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Oracle’s Cloud Purchase Programs – The Good, the Bad, and the Ugly
Oracle is not faring well with sales of Oracle Cloud products. With the aim of converting its massive customer base from on-premises solutions to the cloud, Oracle has developed incentives and purchasing programs to accelerate Oracle cloud adoption.
Compared to the growth rates of AWS and Azure, 46% and ~76% respectively as of their last quarter, Oracle’s much slower growth rates (estimated between 20-47% across select SaaS products) and on the back of a much smaller revenue base should be a red flag for would be Oracle customers.
This was most recently evidenced by Oracle’s cessation of breaking out cloud-specific performance and sales/growth numbers in Q4 of its FY18. Since then and as of its last Q3 FY19 earnings report, it only has an overall 3% revenue growth. While claiming that cloud sales are still powering forward, the only range provided for growth is between 20-47% depending on the SaaS product in question, but without Oracle reporting the actual numbers, who really knows?
The SaaS focus also diverts from what is surely a soft IaaS and PaaS business environment for Oracle. By comparison, AWS growth rates were recently pegged at ~46% as of its last financial reporting period; this is big growth from a big base ($~26B) of revenue vs. Oracle’s rather paltry growth off of a small revenue base (maybe ~$5-6B).
Oracle’s Cloud Purchasing Program
Here come the carrots from Oracle! Oracle is keenly focused on migrating its 400k customer base from on-premises solutions to the Oracle Cloud solutions and has devised some incentives and cloud-only products (e.g. Oracle Autonomous Database – 18c) to stoke customer demand.
Oracle customers can purchase IaaS and PaaS services under two purchase programs.
Universal Cloud Credits
- Flexible buying and consumption program for IaaS and PaaS services only.
- Purchase via pay as you go (PAYG), billed in arrears or via Monthly Flex.
The Monthly Flex program is Oracle’s preferred pathway for customers to onboard to the cloud as it requires customers to predict usage of products and volumes for each month.The pitfall is that customers must commit (one year minimum) to a monthly spend minimum per month with no rollover option for unused credits.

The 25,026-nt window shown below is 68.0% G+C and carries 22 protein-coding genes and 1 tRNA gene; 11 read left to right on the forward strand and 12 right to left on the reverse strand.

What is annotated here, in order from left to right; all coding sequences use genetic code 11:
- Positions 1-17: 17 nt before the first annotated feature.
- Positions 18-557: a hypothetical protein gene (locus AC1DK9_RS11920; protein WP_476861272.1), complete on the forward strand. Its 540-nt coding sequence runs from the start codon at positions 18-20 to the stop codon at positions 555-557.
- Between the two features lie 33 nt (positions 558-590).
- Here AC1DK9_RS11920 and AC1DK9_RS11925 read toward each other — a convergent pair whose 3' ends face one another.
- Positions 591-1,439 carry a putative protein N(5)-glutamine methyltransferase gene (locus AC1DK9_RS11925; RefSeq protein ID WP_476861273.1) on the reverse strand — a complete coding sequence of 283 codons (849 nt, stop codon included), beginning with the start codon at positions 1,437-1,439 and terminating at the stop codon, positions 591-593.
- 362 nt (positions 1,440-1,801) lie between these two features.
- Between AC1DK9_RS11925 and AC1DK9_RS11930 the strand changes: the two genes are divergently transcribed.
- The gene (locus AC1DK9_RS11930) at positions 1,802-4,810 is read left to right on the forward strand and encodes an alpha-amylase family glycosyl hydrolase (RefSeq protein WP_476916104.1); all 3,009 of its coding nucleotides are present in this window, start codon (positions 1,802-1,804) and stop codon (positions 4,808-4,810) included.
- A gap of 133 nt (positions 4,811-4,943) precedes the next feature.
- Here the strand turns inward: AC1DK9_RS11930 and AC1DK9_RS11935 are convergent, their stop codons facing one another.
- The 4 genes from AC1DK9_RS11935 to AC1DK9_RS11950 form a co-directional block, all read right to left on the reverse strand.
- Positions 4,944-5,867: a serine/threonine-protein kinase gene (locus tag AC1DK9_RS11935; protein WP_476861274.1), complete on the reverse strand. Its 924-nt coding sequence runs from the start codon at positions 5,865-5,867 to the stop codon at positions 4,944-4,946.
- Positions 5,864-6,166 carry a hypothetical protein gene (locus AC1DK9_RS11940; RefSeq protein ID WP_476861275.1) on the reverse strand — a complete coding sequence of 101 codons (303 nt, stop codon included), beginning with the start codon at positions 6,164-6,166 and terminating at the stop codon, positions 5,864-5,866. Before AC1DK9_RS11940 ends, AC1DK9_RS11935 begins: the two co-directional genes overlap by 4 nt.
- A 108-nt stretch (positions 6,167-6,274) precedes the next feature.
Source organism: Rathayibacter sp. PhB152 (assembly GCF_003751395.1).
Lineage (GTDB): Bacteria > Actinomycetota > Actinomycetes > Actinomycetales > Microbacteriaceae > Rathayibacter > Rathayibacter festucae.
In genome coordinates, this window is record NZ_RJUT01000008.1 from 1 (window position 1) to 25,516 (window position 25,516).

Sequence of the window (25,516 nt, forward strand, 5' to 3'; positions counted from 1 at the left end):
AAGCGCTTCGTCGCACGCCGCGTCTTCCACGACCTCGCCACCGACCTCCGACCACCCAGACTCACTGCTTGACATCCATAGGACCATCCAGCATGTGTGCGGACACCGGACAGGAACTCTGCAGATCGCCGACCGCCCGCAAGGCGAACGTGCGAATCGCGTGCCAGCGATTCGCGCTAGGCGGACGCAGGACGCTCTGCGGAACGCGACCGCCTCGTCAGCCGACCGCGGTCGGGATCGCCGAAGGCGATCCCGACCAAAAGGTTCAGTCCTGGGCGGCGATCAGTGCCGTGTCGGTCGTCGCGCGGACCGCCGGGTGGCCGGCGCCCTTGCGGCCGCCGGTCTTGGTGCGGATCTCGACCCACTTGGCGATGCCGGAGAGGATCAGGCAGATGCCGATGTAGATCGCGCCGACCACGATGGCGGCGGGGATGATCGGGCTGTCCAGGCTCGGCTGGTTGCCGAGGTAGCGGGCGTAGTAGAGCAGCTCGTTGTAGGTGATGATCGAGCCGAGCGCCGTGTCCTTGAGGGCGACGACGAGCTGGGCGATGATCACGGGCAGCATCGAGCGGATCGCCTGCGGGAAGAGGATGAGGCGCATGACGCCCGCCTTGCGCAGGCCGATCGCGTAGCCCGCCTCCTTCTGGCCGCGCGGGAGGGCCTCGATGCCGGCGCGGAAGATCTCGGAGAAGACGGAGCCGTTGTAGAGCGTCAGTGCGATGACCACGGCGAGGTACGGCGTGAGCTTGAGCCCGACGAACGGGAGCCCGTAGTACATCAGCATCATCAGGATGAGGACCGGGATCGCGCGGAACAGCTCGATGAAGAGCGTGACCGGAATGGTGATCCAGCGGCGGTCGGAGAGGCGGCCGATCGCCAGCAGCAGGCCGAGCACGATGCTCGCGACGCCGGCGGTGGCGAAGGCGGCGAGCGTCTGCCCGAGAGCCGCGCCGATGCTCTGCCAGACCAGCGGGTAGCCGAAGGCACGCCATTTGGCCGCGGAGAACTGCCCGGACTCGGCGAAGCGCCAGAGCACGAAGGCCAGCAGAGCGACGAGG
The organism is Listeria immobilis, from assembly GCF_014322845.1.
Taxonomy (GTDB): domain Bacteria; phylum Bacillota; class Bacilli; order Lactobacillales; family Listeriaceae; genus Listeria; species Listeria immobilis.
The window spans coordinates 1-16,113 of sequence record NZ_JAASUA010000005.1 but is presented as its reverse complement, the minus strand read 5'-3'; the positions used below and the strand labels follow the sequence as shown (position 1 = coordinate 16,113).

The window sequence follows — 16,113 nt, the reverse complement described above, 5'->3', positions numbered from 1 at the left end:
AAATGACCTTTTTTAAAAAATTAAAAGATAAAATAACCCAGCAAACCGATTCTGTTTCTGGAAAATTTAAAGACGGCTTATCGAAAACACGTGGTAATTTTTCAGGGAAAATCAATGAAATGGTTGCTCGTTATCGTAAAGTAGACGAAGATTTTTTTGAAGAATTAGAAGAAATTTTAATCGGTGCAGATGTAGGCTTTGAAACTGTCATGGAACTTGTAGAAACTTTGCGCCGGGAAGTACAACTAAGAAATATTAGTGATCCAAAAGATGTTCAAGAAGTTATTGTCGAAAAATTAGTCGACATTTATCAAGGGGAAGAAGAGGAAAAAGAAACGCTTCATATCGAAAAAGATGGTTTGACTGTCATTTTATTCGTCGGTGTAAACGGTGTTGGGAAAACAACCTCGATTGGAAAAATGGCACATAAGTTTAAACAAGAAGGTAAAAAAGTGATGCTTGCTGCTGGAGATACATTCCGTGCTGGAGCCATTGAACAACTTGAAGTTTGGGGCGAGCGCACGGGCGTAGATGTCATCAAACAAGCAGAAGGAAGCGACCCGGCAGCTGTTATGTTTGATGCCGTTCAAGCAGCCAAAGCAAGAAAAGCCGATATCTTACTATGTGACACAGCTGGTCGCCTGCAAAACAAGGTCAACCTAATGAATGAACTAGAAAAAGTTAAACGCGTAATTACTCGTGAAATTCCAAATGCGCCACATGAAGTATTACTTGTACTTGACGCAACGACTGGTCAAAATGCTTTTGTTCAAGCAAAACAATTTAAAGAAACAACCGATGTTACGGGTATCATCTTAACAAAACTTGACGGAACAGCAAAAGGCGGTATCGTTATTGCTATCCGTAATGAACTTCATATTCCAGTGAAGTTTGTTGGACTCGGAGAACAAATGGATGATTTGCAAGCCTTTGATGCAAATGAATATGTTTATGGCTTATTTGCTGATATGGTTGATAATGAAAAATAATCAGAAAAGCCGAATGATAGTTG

The primary incentive Oracle is offering for customers to commit to the Monthly Flex program is a higher discount percentage off of rack rates vs. the PAYG model. There is built in flexibility to use the credits for any of Oracle’s IaaS and PaaS services. Starting minimums are $1,000/month with discounting starting at $5,000/month minimum commitment levels.
The PAYG program is really not meant to be used indefinitely by customers. Its best fit is for prototype and initial trialing of various cloud services. The PAYG option is more expensive (e.g. less discounts) than Monthly Flex.
Bring Your Own License (BYOL)
- Allows customers to use their on-premises licenses on Oracle IaaS and PaaS services; no SaaS services.
The BYOL program seeks to minimize the cost of migrating to the cloud by allowing the continued use of your existing (and paid for) perpetual licenses in the Oracle Cloud. The BYOL program can be used for both Oracle’s Public Cloud and Oracle Cloud at Customer (on-premises private cloud). This will allow you to only pay the costs for IaaS compute, support, and automation capacity in addition to the ongoing support fees for the perpetual licenses.
- Note that Oracle’s Ordering Documents for IaaS and PaaS services are byzantine and ambiguous. It is critical for Oracle customers considering the adoption of Oracle Cloud to demand price, capacity, and consumption transparency from Oracle, along with a breakdown of pricing tiers by service line.
- Accurate usage predictions are essential under Monthly Flex to ensure you are not overbuying capacity that will not be used during the month.
- Beware the “flex” option to use credits for any IaaS/PaaS service. Oracle’s goal is to have customers deploy unused credits into new cloud services, thus expanding your Oracle Cloud footprint and driving up spend.
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